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Yoghurt lovers: frequently fruity but naturally rising

Source: Roy Morgan Single Source, April 2013-March 2014, n=19,084. Base: Australians 14+
Strawberry, bush honey, caramel, vanilla bean, blueberry, lemon, coffee: the range of flavoured yoghurts available in Australian supermarkets is overwhelming. But over the last five years, our yoghurt consumption habits have shown a gradual but undeniable shift away from flavoured or fruity yoghurts and towards natural/plain yoghurts. Roy Morgan investigates…

In the year to March 2014, 59% of Australians aged 14+ were found to have consumed flavoured or fruit yoghurt in the last 12 months, down from 65% in 2010. On the other hand, those who consumed natural or plain yoghurt increased from 47% to 51% in the same period.

Notwithstanding the overall decline in consumption, 31% of Australians still consume flavoured/fruit yoghurt on a daily or weekly basis — whereas a significantly lower proportion of Australians (21%) eat natural/plain yoghurt with the same kind of frequency, despite more of them eating than they were five years ago.  

Australians’ consumption frequency of flavoured/fruit vs natural/plain yoghurt, last 12 months


Source: Roy Morgan Single Source, April 2013-March 2014, n=19,084. Base: Australians 14+

Angela Smith, Group Account Director - Consumer Products, Roy Morgan Research, says:

“Although consumers of flavoured/fruit yoghurt still outnumber those of natural/plain yoghurt, the trend for flavoured/fruit yoghurt is declining while natural/plain yoghurt is increasing. This may be related to growing public awareness of the high sugar content of flavoured yoghurts or part of a larger trend towards consuming more natural foods in general.

“However, despite the growing number of Australians consuming natural/plain yoghurt, they’re consuming it far less frequently than those who eat flavoured/fruit yoghurt.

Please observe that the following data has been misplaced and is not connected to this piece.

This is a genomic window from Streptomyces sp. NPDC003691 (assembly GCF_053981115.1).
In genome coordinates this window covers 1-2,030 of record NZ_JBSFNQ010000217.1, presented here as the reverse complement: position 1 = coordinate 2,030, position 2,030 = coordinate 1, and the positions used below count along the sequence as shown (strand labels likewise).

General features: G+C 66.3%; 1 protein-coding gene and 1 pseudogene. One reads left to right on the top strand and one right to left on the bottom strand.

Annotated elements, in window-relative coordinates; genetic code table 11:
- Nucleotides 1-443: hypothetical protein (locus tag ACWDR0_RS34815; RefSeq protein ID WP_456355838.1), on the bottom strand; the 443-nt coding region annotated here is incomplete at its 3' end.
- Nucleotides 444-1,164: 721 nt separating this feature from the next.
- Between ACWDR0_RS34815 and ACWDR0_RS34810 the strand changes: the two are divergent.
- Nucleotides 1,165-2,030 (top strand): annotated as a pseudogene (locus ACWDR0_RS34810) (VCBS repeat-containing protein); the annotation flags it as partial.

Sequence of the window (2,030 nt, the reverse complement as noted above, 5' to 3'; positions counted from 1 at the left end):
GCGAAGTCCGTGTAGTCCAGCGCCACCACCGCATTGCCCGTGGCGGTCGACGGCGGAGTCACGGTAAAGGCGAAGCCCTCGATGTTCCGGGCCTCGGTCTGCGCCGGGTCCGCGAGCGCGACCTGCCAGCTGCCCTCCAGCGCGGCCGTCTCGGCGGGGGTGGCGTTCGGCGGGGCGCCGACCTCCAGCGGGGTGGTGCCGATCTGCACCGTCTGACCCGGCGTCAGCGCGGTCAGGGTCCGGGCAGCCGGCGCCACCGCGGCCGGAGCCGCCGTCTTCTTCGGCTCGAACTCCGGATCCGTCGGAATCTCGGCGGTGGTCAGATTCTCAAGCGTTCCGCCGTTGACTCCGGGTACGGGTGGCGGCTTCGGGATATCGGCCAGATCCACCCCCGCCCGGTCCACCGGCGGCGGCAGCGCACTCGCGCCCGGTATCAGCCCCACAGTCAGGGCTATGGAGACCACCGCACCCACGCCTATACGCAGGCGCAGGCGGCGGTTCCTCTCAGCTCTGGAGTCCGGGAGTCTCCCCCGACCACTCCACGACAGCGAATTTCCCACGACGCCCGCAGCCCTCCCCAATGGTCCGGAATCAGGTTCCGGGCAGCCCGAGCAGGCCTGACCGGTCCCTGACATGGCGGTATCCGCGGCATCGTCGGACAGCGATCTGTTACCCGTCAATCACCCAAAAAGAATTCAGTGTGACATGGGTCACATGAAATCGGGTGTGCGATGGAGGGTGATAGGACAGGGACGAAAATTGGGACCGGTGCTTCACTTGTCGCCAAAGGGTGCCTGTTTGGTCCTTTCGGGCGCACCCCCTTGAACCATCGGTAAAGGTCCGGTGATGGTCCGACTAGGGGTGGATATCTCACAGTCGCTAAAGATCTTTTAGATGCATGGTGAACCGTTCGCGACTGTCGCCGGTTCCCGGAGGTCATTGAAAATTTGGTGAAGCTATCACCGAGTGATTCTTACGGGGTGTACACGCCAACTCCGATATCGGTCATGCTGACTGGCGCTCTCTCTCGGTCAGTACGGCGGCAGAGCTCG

“Using Roy Morgan’s revolutionary new profiling tool, Helix Personas, we can now understand, locate and target the differences between plain and flavoured yoghurt consumers.

“For example, 75% of ‘Rural Traditionalists’ consumed flavoured/fruit yoghurt in the last 12 months (well above the national average). Usually older married couples, living in rural areas and earning average income (if they’re not already retired), many Rural Traditionalists would like to lose weight, but are not so concerned about it that they’d forego their favourite flavoured yoghurt.

“On the other hand, 65% of ‘New School Cool’ ate natural/plain yoghurt: again, well above average. These well-educated, high-earning individuals are active and health conscious, and would be well aware of natural yoghurt’s dietary advantages. 

“To grow their brand in this increasingly competitive market, yoghurt companies need to stay abreast of these distinct trends and changes in Australians’ yoghurt consumption habits.”

For comments or more information please contact:

Angela Smith, Group Account Director - Consumer Products
Office: +61 (2) 9021 9101

Related research reports

View our Yoghurt Profiles, including our  Flavoured/Fruit Yoghurt Consumers Profile and our Natural/Plain Yoghurt Consumers Profile.  These profiles provide a broad understanding of the target audience, in terms of demographics, attitudes, activities and media usage in Australia.

Find out more about Helix Personas

About Roy Morgan Research

Roy Morgan Research is the largest independent Australian research company, with offices in each state of Australia, as well as in New Zealand, the United States and the United Kingdom. A full service research organisation specialising in omnibus and syndicated data, Roy Morgan Research has over 70 years’ experience in collecting objective, independent information on consumers.

In Australia, Roy Morgan Research is considered to be the authoritative source of information on financial behaviour, readership, voting intentions and consumer confidence. Roy Morgan Research is a specialist in recontact customised surveys which provide invaluable and effective qualitative and quantitative information regarding customers and target markets.

Margin of Error

The margin of error to be allowed for in any estimate depends mainly on the number of interviews on which it is based. Margin of error gives indications of the likely range within which estimates would be 95% likely to fall, expressed as the number of percentage points above or below the actual estimate. Allowance for design effects (such as stratification and weighting) should be made as appropriate.

Sample Size

Percentage Estimate


25% or 75%

10% or 90%

5% or 95%


























 Thumbnail image: copyright, Janine (Flickr Creative Commons)